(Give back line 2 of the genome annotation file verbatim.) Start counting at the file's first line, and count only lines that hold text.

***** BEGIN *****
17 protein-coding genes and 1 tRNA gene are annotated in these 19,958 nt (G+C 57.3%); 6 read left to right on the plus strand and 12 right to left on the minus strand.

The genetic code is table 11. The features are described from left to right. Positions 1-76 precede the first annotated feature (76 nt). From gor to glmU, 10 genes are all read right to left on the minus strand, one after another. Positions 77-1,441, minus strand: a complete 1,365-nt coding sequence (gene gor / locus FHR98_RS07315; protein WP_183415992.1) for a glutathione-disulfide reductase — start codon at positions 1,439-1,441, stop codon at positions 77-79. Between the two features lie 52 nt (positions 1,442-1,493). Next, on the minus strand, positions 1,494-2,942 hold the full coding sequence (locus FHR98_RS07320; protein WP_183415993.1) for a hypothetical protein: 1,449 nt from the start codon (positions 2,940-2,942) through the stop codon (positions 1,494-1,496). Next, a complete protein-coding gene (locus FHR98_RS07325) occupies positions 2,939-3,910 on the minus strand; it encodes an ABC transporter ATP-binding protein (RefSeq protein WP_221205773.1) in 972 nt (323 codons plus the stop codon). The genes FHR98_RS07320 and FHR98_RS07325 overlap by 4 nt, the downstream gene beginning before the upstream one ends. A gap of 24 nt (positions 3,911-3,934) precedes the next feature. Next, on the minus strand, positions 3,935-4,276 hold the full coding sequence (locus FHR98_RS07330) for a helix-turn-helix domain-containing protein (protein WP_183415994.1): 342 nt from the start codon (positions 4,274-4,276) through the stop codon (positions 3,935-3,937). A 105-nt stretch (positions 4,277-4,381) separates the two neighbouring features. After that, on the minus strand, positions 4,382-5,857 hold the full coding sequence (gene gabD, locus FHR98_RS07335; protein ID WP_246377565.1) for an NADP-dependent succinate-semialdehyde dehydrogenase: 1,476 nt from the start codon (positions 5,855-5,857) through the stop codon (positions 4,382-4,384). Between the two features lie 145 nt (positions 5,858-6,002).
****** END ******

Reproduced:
The genetic code is table 11. The features are described from left to right. Positions 1-76 precede the first annotated feature (76 nt). From gor to glmU, 10 genes are all read right to left on the minus strand, one after another. Positions 77-1,441, minus strand: a complete 1,365-nt coding sequence (gene gor / locus FHR98_RS07315; protein WP_183415992.1) for a glutathione-disulfide reductase — start codon at positions 1,439-1,441, stop codon at positions 77-79. Between the two features lie 52 nt (positions 1,442-1,493). Next, on the minus strand, positions 1,494-2,942 hold the full coding sequence (locus FHR98_RS07320; protein WP_183415993.1) for a hypothetical protein: 1,449 nt from the start codon (positions 2,940-2,942) through the stop codon (positions 1,494-1,496). Next, a complete protein-coding gene (locus FHR98_RS07325) occupies positions 2,939-3,910 on the minus strand; it encodes an ABC transporter ATP-binding protein (RefSeq protein WP_221205773.1) in 972 nt (323 codons plus the stop codon). The genes FHR98_RS07320 and FHR98_RS07325 overlap by 4 nt, the downstream gene beginning before the upstream one ends. A gap of 24 nt (positions 3,911-3,934) precedes the next feature. Next, on the minus strand, positions 3,935-4,276 hold the full coding sequence (locus FHR98_RS07330) for a helix-turn-helix domain-containing protein (protein WP_183415994.1): 342 nt from the start codon (positions 4,274-4,276) through the stop codon (positions 3,935-3,937). A 105-nt stretch (positions 4,277-4,381) separates the two neighbouring features. After that, on the minus strand, positions 4,382-5,857 hold the full coding sequence (gene gabD, locus FHR98_RS07335; protein ID WP_246377565.1) for an NADP-dependent succinate-semialdehyde dehydrogenase: 1,476 nt from the start codon (positions 5,855-5,857) through the stop codon (positions 4,382-4,384). Between the two features lie 145 nt (positions 5,858-6,002).